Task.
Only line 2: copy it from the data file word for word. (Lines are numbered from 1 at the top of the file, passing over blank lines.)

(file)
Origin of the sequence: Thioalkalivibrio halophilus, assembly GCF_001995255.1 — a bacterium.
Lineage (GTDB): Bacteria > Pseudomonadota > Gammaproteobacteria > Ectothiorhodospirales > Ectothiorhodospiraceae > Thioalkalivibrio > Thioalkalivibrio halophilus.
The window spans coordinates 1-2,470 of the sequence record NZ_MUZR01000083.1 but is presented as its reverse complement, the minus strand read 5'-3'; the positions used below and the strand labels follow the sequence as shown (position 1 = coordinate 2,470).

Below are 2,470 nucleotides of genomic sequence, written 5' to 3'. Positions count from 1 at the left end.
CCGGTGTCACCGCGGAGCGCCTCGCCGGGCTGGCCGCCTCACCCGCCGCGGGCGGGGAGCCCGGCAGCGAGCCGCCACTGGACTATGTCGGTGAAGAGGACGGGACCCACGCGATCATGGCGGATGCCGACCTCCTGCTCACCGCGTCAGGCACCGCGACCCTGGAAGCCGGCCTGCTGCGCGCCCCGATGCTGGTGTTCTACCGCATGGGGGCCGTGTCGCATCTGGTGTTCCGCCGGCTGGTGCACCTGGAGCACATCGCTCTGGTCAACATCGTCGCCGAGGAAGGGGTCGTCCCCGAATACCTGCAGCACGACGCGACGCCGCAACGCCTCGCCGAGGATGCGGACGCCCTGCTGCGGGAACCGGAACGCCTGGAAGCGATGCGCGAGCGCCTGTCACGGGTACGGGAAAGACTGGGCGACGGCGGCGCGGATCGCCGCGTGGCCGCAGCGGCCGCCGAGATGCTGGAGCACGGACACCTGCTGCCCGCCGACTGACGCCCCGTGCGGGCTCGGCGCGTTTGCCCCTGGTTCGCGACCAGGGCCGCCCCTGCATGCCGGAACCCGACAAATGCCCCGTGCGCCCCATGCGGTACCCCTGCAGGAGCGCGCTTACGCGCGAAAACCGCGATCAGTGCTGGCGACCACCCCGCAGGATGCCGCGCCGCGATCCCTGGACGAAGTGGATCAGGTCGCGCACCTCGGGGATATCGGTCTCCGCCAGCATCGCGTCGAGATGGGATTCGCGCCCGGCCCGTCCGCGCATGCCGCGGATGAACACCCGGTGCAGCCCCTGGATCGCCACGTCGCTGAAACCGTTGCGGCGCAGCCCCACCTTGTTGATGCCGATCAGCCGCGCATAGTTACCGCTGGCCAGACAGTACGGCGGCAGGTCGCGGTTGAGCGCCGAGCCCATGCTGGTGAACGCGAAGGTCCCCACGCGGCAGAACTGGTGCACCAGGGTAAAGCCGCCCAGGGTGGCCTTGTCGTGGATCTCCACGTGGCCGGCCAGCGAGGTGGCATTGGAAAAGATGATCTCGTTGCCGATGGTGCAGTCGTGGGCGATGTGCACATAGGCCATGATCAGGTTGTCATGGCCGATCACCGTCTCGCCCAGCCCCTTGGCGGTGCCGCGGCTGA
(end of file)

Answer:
Lineage (GTDB): Bacteria > Pseudomonadota > Gammaproteobacteria > Ectothiorhodospirales > Ectothiorhodospiraceae > Thioalkalivibrio > Thioalkalivibrio halophilus.